[from 9jack9] A Comment By Mark Pilgrim

Before I move away from DHTML Behaviors I thought I’d bookmark this....

Excerpt from del.icio.us/network/bertrandom at

Links for 2007-04-02 [del.icio.us]

Dare Obasanjo: Some Thoughts on the Yahoo! Mail Web Service Dare has some good thoughts on the new web service. It will be interesting to see what apps get built. Rails 1.2 Performance Get the speed back. JavaScript: Simulating Time in jsUnit Tests...

Excerpt from techno.blog("Dion") at

Long Bets

Jerry Cuomo: I see several common threads... [more]

Trackback from Sam Ruby

at

Prognostication

It seems to be in the air. Sam Ruby plants a stake in the ground , and isn’t too shy to point at his track record . My turn....

Excerpt from ongoing at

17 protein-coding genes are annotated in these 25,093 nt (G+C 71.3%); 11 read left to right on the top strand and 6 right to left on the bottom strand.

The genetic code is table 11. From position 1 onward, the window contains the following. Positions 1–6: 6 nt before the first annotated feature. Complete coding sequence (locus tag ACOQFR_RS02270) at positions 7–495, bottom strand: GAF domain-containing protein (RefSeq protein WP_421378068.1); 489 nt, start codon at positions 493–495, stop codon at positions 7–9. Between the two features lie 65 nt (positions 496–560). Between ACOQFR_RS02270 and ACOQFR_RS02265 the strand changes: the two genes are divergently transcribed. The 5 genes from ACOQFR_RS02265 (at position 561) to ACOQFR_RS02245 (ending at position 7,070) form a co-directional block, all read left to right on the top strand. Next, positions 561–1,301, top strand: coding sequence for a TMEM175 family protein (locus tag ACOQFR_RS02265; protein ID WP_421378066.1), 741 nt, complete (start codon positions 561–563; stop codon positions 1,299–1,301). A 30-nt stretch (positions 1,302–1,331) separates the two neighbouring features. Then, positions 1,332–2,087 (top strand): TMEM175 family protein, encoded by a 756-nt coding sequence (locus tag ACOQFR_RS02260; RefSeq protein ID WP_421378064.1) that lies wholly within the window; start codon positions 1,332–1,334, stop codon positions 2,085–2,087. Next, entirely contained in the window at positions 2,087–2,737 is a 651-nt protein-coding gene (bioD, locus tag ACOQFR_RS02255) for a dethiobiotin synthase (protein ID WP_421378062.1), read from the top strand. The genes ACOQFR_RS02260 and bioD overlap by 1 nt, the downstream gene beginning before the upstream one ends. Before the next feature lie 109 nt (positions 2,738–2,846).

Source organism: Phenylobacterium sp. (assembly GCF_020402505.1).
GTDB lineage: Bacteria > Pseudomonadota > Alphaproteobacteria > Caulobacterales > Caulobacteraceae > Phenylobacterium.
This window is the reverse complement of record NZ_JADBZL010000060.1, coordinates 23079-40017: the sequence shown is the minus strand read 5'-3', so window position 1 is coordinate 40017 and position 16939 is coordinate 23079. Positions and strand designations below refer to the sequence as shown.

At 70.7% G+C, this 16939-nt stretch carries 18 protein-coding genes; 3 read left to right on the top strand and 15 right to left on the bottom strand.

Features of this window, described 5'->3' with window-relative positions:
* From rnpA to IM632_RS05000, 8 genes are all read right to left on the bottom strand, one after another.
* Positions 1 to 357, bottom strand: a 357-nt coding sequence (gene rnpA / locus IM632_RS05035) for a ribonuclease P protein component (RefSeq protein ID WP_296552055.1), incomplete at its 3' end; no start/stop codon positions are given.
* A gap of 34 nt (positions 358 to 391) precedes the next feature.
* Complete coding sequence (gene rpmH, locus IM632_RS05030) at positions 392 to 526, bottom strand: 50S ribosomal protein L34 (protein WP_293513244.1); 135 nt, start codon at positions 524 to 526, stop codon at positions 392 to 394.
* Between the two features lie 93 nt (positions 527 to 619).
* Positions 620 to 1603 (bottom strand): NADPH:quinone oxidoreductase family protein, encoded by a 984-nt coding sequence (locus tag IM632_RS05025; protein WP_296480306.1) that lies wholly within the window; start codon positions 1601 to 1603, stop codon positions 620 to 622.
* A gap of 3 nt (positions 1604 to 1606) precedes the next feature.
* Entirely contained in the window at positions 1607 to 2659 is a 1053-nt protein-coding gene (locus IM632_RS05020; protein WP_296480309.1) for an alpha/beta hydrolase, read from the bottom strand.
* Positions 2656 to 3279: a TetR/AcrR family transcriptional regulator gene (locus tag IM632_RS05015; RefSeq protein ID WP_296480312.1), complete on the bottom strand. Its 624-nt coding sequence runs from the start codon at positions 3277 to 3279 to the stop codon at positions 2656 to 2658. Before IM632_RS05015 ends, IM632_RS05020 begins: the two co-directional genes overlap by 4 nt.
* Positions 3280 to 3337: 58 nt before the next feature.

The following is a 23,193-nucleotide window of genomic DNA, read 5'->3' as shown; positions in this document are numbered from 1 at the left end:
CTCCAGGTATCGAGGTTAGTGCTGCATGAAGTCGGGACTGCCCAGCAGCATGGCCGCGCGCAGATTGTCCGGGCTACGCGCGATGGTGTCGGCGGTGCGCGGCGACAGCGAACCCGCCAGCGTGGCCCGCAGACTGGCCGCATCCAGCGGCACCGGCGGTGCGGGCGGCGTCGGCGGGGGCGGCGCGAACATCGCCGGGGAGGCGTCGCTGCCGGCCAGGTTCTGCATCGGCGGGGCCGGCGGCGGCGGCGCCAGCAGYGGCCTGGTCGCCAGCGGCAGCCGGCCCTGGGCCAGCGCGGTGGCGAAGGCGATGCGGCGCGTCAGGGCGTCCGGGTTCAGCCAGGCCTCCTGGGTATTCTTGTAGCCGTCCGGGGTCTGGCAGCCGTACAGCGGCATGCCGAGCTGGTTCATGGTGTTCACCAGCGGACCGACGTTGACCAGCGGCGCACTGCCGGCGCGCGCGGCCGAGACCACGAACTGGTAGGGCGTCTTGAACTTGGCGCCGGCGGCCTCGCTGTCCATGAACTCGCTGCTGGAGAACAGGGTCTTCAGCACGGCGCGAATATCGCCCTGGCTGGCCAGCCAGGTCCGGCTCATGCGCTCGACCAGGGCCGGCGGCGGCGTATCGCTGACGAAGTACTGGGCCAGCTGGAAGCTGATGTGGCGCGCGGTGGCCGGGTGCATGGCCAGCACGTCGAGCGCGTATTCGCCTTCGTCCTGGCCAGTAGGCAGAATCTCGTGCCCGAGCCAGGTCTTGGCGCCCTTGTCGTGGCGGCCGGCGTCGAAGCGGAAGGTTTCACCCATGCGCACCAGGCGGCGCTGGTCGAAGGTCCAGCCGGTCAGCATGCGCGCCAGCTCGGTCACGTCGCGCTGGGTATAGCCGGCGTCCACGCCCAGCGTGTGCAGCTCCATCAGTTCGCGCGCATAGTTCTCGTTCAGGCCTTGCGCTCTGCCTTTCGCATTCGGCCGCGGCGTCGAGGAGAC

Dynamic Languages

So, having spent most of my blog time on modeling, process and SOA I’d like to depart at least for now into something different. I have been coding up some samples, examples and experiments over the past few months and decided that given the...

Excerpt from Simon Johnston at

Blogosphäre (aus JavaSPEKTRUM 05/07)

Mashups als EAI 2.0, Atom, REST, Hadoop, Jabber und Erlang/OTP — dieses Mal wagen wir mit der Blogosphäre einen Blick in die Kristallkugel. Sam Ruby zeigt, wie man auch ohne XML und SOAP elegant “Web Services” bauen kann. Der...

Excerpt from JavaSPEKTRUM Blogosphäre at

RS: Brainstorming

[link]...

Excerpt from del.icio.us/mikeschinkel/rest-and-uris at

Simple

I descended into a simple blog link vortex - a couple notables: Bill de hÓra: All successful large systems were successful small systems Dare Obasanjo: My Website is Bigger Than Your Enterprise Ryan Tomayko Sam Ruby: Radical Simplification...

Excerpt from Panic From Fuzzy at

I tried to follow this link, but I got a 404 error:

[link]

It is disappointing that an organization like IBM can not keep its links current. I mean, if IBM can’t, then probably no one can, right?

Posted by Lawrence Krubner at

[from bmacauley] Sam Ruby: Radical Simplification

[link]...

Excerpt from Delicious/url/097ed2e204d9d47aeaaa742e326d0c70 at